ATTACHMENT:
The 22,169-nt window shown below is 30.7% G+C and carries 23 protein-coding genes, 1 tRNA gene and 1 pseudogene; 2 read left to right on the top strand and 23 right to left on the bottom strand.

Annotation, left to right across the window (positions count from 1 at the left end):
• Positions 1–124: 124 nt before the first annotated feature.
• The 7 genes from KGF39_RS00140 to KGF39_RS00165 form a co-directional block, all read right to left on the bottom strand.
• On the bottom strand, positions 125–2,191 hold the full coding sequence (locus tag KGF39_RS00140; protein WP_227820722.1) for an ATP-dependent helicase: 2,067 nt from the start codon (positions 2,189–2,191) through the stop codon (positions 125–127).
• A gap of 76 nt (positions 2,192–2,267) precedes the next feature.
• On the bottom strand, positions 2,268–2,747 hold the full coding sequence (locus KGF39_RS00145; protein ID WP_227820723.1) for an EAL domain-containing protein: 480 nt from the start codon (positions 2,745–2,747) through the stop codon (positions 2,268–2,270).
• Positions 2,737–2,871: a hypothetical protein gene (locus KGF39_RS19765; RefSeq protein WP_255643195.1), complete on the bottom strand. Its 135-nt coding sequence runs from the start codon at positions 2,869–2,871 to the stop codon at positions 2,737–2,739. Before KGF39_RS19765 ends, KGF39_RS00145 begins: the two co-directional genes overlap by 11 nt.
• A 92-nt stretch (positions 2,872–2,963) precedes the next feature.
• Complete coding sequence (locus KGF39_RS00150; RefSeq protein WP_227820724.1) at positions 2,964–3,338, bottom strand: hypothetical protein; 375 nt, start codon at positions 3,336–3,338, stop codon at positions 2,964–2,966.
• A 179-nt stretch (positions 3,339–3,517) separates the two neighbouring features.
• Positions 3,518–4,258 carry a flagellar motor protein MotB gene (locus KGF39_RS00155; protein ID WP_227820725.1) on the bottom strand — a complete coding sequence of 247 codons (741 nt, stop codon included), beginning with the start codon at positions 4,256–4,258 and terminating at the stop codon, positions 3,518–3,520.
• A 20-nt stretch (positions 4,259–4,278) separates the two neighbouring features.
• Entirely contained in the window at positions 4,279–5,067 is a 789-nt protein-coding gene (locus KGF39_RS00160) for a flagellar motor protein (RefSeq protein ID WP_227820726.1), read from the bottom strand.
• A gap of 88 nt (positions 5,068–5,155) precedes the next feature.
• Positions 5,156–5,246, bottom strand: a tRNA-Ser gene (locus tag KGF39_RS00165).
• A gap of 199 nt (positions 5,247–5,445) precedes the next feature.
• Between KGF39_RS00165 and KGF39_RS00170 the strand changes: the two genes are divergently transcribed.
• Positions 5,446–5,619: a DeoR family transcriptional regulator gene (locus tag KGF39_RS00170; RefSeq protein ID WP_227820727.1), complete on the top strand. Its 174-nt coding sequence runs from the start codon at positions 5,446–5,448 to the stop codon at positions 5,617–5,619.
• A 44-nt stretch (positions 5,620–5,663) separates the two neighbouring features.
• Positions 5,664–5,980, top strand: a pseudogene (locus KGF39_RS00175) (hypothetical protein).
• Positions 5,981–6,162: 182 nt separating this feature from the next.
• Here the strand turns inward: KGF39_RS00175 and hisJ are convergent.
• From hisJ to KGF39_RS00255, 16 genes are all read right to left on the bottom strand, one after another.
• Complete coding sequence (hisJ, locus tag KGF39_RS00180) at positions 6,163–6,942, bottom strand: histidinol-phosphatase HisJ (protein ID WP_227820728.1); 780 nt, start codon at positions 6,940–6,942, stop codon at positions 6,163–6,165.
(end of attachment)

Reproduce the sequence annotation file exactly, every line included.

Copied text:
The 22,169-nt window shown below is 30.7% G+C and carries 23 protein-coding genes, 1 tRNA gene and 1 pseudogene; 2 read left to right on the top strand and 23 right to left on the bottom strand.

Annotation, left to right across the window (positions count from 1 at the left end):
• Positions 1–124: 124 nt before the first annotated feature.
• The 7 genes from KGF39_RS00140 to KGF39_RS00165 form a co-directional block, all read right to left on the bottom strand.
• On the bottom strand, positions 125–2,191 hold the full coding sequence (locus tag KGF39_RS00140; protein WP_227820722.1) for an ATP-dependent helicase: 2,067 nt from the start codon (positions 2,189–2,191) through the stop codon (positions 125–127).
• A gap of 76 nt (positions 2,192–2,267) precedes the next feature.
• On the bottom strand, positions 2,268–2,747 hold the full coding sequence (locus KGF39_RS00145; protein ID WP_227820723.1) for an EAL domain-containing protein: 480 nt from the start codon (positions 2,745–2,747) through the stop codon (positions 2,268–2,270).
• Positions 2,737–2,871: a hypothetical protein gene (locus KGF39_RS19765; RefSeq protein WP_255643195.1), complete on the bottom strand. Its 135-nt coding sequence runs from the start codon at positions 2,869–2,871 to the stop codon at positions 2,737–2,739. Before KGF39_RS19765 ends, KGF39_RS00145 begins: the two co-directional genes overlap by 11 nt.
• A 92-nt stretch (positions 2,872–2,963) precedes the next feature.
• Complete coding sequence (locus KGF39_RS00150; RefSeq protein WP_227820724.1) at positions 2,964–3,338, bottom strand: hypothetical protein; 375 nt, start codon at positions 3,336–3,338, stop codon at positions 2,964–2,966.
• A 179-nt stretch (positions 3,339–3,517) separates the two neighbouring features.
• Positions 3,518–4,258 carry a flagellar motor protein MotB gene (locus KGF39_RS00155; protein ID WP_227820725.1) on the bottom strand — a complete coding sequence of 247 codons (741 nt, stop codon included), beginning with the start codon at positions 4,256–4,258 and terminating at the stop codon, positions 3,518–3,520.
• A 20-nt stretch (positions 4,259–4,278) separates the two neighbouring features.
• Entirely contained in the window at positions 4,279–5,067 is a 789-nt protein-coding gene (locus KGF39_RS00160) for a flagellar motor protein (RefSeq protein ID WP_227820726.1), read from the bottom strand.
• A gap of 88 nt (positions 5,068–5,155) precedes the next feature.
• Positions 5,156–5,246, bottom strand: a tRNA-Ser gene (locus tag KGF39_RS00165).
• A gap of 199 nt (positions 5,247–5,445) precedes the next feature.
• Between KGF39_RS00165 and KGF39_RS00170 the strand changes: the two genes are divergently transcribed.
• Positions 5,446–5,619: a DeoR family transcriptional regulator gene (locus tag KGF39_RS00170; RefSeq protein ID WP_227820727.1), complete on the top strand. Its 174-nt coding sequence runs from the start codon at positions 5,446–5,448 to the stop codon at positions 5,617–5,619.
• A 44-nt stretch (positions 5,620–5,663) separates the two neighbouring features.
• Positions 5,664–5,980, top strand: a pseudogene (locus KGF39_RS00175) (hypothetical protein).
• Positions 5,981–6,162: 182 nt separating this feature from the next.
• Here the strand turns inward: KGF39_RS00175 and hisJ are convergent.
• From hisJ to KGF39_RS00255, 16 genes are all read right to left on the bottom strand, one after another.
• Complete coding sequence (hisJ, locus tag KGF39_RS00180) at positions 6,163–6,942, bottom strand: histidinol-phosphatase HisJ (protein ID WP_227820728.1); 780 nt, start codon at positions 6,940–6,942, stop codon at positions 6,163–6,165.